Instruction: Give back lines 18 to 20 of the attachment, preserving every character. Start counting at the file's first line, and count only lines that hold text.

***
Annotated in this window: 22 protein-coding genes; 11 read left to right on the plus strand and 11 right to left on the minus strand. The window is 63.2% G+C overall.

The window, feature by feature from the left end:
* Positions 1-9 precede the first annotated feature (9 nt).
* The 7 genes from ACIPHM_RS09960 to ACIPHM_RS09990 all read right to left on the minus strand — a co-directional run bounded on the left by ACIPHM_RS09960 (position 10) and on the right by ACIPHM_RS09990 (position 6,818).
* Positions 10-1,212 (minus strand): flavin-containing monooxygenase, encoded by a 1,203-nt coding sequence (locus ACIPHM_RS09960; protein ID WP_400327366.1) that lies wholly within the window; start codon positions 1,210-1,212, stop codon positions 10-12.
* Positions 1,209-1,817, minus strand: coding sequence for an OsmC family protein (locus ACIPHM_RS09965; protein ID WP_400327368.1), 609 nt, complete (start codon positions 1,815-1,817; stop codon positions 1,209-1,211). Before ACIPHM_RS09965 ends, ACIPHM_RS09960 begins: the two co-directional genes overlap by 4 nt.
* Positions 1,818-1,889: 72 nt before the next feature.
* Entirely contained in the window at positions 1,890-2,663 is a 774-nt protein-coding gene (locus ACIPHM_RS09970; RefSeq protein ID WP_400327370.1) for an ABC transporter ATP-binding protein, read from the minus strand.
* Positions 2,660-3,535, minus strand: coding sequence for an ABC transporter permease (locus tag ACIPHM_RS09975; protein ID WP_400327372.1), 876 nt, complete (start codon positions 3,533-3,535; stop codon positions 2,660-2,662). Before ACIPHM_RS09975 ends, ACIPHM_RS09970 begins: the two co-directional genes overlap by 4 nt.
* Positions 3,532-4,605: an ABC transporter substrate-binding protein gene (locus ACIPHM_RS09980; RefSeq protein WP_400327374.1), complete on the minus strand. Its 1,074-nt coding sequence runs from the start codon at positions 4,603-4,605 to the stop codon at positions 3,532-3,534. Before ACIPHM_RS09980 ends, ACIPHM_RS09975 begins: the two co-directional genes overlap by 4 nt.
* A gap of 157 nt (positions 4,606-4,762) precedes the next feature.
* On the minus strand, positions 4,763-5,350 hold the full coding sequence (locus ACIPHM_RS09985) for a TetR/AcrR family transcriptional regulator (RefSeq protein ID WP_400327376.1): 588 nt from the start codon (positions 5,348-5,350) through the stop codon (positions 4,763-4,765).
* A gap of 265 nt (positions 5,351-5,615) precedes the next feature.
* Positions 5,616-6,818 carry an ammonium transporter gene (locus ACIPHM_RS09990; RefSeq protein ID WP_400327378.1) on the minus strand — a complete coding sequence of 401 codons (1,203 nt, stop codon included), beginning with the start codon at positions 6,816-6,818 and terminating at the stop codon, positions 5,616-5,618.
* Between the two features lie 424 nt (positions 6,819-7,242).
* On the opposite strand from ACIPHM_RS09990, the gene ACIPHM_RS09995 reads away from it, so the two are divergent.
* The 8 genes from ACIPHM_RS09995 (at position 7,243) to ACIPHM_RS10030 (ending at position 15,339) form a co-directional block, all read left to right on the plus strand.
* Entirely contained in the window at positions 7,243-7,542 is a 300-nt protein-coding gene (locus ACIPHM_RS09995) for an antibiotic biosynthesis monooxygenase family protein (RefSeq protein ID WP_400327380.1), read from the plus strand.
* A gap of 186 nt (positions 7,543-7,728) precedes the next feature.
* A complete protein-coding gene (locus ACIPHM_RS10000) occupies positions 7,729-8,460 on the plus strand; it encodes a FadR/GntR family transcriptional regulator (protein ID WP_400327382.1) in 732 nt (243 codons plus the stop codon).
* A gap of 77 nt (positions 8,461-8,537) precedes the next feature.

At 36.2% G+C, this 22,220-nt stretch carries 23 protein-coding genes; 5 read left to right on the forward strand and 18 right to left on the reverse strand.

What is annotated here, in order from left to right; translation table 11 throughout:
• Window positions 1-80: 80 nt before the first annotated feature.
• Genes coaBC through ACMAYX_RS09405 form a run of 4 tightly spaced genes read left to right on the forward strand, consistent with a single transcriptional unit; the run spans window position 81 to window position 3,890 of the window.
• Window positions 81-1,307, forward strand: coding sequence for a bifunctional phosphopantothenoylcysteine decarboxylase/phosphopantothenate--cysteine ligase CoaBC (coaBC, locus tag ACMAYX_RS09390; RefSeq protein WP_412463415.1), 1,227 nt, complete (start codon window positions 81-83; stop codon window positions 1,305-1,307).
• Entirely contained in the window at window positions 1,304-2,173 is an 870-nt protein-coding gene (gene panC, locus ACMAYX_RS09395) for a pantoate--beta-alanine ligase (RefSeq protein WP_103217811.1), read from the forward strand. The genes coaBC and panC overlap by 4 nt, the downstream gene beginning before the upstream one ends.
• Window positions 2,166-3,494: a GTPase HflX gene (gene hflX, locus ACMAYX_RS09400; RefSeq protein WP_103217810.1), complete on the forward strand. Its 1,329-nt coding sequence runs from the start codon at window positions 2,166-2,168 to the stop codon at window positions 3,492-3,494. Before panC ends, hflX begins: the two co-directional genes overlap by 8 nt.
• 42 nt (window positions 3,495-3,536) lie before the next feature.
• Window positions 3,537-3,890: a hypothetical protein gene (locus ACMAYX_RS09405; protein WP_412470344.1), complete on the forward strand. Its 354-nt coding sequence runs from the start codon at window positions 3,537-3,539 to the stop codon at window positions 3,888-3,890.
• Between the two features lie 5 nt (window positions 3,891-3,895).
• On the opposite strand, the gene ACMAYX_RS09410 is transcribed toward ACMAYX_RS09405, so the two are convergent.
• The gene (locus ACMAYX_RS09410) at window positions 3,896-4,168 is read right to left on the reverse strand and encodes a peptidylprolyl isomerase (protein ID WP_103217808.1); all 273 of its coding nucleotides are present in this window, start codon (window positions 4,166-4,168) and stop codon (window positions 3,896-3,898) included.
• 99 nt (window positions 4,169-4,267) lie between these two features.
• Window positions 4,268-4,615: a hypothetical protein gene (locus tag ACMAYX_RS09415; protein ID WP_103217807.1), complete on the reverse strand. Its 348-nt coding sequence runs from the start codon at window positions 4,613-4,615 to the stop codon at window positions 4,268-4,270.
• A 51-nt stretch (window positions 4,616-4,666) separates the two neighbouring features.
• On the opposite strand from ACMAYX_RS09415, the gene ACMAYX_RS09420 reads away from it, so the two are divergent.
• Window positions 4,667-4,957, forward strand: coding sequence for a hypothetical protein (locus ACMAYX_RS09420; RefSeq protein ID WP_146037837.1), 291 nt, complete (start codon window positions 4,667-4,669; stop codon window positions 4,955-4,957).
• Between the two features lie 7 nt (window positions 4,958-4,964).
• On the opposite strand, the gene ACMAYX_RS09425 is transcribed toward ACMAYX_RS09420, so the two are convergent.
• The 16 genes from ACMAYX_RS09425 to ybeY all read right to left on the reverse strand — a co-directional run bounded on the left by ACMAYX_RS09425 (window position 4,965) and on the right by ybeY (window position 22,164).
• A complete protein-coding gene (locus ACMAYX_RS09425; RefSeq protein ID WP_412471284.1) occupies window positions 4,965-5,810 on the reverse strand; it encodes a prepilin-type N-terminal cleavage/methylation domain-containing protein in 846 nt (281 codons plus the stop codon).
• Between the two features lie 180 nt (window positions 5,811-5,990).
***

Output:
* Entirely contained in the window at positions 7,243-7,542 is a 300-nt protein-coding gene (locus ACIPHM_RS09995) for an antibiotic biosynthesis monooxygenase family protein (RefSeq protein ID WP_400327380.1), read from the plus strand.
* A gap of 186 nt (positions 7,543-7,728) precedes the next feature.
* A complete protein-coding gene (locus ACIPHM_RS10000) occupies positions 7,729-8,460 on the plus strand; it encodes a FadR/GntR family transcriptional regulator (protein ID WP_400327382.1) in 732 nt (243 codons plus the stop codon).